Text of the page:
I started setting books aside for short autumn walks. In October, I noticed a great horned owl beginning its outrageous calls overhead. I brought out snow boots for late November walks. Winter cramped my style, but after months of endless white, grey, and brown, my first glimpse of a crocus poking up through trail-side dirt felt thrilling. I loved those moments observing the earth move through its cycles around me. With so much to take in, is it any wonder I began making time to walk that trail so often?
I’d visit shops along the way. A sporting goods store had operated for years in an old house beside the trail. When they’d grill burgers out in the front yard, I’d stop to chat and look through sale racks. Though a vegetarian, I even ate a burger and enjoyed it.
New places caught my attention, too. Cafes and farmers market days offered new tastes and new faces. When I bought a bike and tried to ride even further, I discovered the aches and pains of middle-aged legs moving in new ways. I found I didn’t dread that pain as much, though, as I’d dreaded the pain of cardboard cuts. Perhaps it was the new shops, and farmers markets, and faces I thought of finding with the new distances my bike could give. I kept on with it, and I wasn’t disappointed.
I even took decisions out with me for my time on the Monon. Paradoxically, the movement slowed down my brain in ways that I needed. My mind got to wander, to reflect. I’d picture possibilities. I’d alternate between lingering in daydreamed scenarios and noticing the world around me. One day at a crossing signal, a man on his bike stopped beside me.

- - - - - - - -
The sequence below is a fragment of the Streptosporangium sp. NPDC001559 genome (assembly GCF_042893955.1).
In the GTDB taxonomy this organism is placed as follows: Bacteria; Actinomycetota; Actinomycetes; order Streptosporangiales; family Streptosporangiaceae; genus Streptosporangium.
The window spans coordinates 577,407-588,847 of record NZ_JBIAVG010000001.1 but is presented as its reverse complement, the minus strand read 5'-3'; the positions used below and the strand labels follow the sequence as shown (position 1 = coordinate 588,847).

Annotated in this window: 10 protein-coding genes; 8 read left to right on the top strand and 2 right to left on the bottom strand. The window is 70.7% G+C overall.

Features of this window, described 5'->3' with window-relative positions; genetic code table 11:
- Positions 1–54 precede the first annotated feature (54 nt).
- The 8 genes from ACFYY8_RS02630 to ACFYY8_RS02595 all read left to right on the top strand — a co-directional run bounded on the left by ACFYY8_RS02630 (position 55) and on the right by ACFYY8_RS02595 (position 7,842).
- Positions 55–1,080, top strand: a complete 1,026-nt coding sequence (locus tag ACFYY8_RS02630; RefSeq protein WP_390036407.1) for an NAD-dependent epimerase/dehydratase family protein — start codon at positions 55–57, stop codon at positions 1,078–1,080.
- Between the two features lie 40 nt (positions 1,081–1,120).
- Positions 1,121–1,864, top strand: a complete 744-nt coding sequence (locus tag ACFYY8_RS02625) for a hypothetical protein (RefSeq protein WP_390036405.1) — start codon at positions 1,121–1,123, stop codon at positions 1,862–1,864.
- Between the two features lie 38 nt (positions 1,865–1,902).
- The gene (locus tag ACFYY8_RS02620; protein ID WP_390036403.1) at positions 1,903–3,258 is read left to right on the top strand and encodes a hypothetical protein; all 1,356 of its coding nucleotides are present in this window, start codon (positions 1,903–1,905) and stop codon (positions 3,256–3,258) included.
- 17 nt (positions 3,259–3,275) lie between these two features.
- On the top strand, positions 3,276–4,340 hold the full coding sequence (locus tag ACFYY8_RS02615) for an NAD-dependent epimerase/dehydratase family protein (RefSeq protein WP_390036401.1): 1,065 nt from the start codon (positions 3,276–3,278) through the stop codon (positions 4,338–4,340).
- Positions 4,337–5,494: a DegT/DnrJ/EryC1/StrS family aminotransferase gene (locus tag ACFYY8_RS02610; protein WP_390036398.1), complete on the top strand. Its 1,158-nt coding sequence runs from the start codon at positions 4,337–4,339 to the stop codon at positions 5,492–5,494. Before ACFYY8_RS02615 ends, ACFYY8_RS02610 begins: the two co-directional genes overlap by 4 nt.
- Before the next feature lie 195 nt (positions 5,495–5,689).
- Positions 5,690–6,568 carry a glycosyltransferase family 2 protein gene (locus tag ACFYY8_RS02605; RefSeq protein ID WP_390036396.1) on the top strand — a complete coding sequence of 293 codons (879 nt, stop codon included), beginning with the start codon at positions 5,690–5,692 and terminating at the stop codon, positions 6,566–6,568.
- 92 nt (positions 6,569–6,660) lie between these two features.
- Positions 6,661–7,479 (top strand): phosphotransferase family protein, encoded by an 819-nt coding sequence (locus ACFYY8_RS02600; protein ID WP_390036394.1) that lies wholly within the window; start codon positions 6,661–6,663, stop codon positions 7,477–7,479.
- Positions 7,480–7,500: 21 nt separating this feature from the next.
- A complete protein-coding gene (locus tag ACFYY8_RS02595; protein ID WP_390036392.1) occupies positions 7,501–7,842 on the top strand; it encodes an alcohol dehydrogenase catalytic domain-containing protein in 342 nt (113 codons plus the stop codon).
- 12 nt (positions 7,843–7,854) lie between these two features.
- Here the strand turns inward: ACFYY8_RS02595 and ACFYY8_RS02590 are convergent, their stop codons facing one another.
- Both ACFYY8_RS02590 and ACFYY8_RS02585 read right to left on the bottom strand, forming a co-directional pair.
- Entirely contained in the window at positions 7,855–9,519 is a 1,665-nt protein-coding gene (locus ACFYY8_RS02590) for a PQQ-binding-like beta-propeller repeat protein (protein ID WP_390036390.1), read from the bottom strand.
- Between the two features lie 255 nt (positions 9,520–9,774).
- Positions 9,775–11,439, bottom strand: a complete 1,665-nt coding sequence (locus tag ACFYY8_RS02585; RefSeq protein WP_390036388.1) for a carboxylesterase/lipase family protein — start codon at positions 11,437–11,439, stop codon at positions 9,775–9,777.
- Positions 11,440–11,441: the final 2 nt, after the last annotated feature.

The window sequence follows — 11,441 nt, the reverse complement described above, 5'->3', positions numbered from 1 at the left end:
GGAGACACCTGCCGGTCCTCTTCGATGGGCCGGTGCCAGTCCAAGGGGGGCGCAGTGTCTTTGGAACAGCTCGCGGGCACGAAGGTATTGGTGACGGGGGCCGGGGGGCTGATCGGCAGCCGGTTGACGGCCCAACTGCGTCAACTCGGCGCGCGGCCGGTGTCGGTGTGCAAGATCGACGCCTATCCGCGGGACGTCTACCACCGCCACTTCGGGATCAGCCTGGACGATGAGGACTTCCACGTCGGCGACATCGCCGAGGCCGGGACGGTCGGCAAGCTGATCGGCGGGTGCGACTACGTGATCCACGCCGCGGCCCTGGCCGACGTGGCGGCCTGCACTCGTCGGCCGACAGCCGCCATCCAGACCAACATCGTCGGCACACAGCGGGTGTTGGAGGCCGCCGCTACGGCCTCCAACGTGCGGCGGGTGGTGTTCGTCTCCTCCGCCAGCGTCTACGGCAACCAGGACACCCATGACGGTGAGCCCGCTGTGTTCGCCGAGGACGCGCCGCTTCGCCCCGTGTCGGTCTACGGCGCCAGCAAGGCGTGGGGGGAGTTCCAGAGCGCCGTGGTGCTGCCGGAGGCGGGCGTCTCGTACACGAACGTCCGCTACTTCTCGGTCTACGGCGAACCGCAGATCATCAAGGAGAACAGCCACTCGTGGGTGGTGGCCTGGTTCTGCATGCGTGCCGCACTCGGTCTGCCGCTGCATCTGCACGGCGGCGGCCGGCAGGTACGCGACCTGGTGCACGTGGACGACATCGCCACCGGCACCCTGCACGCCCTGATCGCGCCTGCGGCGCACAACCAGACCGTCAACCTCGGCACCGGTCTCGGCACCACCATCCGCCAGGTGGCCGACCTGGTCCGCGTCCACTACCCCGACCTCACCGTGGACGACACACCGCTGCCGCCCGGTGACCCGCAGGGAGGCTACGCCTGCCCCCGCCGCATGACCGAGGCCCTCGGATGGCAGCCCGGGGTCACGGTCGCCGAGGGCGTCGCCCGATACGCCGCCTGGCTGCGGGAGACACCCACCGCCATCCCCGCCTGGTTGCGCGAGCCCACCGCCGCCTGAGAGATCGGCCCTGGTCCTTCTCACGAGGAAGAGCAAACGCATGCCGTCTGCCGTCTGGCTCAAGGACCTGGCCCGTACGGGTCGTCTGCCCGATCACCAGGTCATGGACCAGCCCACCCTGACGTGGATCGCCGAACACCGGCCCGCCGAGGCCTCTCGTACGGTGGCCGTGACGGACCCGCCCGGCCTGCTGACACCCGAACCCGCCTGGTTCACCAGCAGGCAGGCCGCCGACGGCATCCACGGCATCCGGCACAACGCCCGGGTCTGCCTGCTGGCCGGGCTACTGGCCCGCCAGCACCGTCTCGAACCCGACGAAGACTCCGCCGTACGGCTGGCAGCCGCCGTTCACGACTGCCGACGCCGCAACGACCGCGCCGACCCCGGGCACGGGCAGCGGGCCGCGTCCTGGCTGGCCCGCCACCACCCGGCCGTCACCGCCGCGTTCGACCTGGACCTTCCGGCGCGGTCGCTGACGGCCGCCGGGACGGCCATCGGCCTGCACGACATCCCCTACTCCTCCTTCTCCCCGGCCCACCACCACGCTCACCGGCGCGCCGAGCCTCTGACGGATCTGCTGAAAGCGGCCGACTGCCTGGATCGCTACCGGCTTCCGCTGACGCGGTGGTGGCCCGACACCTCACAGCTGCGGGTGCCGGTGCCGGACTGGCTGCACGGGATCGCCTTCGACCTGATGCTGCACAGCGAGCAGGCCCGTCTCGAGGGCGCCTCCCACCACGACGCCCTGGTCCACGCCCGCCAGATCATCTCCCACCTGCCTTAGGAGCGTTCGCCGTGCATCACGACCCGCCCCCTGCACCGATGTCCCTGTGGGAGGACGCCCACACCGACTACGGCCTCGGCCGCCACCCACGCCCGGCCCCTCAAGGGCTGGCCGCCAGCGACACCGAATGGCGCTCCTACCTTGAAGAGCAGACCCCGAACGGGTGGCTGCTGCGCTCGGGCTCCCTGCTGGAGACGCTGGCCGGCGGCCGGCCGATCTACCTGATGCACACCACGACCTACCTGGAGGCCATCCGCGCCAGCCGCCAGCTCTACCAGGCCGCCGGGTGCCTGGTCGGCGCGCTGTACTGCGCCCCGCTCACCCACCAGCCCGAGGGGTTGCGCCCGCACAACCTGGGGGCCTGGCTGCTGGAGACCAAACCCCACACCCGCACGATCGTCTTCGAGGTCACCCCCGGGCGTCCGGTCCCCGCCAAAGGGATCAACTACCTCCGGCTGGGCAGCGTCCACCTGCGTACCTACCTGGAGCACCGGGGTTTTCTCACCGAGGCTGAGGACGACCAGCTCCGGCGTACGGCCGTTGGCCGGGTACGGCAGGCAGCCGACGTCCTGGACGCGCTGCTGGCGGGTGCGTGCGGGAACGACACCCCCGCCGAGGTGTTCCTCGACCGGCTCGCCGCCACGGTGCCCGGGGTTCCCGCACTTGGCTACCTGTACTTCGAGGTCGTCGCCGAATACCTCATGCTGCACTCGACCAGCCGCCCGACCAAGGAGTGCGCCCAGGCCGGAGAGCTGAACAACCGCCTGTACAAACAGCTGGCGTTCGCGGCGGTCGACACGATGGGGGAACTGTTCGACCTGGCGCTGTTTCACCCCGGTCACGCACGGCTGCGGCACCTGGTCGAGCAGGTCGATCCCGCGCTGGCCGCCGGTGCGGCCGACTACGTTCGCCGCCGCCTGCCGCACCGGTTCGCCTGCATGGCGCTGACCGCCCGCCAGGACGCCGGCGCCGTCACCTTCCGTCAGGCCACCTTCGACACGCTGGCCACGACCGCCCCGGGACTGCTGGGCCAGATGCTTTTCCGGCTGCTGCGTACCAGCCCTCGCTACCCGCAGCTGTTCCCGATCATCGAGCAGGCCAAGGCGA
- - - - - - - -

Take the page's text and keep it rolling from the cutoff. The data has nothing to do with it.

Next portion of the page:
“You come this way a lot,” he observed.
“Yes,” I said, studying him, “and you pass me a lot.”
“You must enjoy it,” he said. “You’re always smiling.”
I hadn’t known that. I had known that other people kept smiling at me, and I’d smile back, relishing the exchange. I’d known that I was settling into movement that took me new places, showed me different things. Some days it even brought me peace. I’d known that eventually, with whatever decision I had on my mind, I’d come to a sense of what I needed to do. Perhaps all that stretching and strengthening of my legs was helping me work through other kinds of pain, as well.
“Just as taking a walk, journeying on foot, and running are bodily exercises,” wrote Ignatius, “so we call Spiritual Exercises every way of preparing and disposing the soul.” I liked his exercise metaphor, but I also liked how he noticed that bodies, senses, and emotions carry their own insights. They teach us and change us, and we practice their lessons in how we pass our days.
I found myself trying out the idea of leaving that little home by the rail trail much sooner than I’d expected. It raised the specter of moving boxes and cardboard cuts, for sure, but it also came with some new possibilities I hadn’t gotten to consider before. I daydreamed through them as I wandered the Monon over the next couple of months. When I once again gathered moving boxes, I noticed a change in myself. This time, I was making no promises about how long it would be before I moved again. Instead, I was feeling more confident that I could know when movements were right. I suspect the Monon trail had given me some good practice. I felt grateful for my time on that path.
What about you? How do you practice change?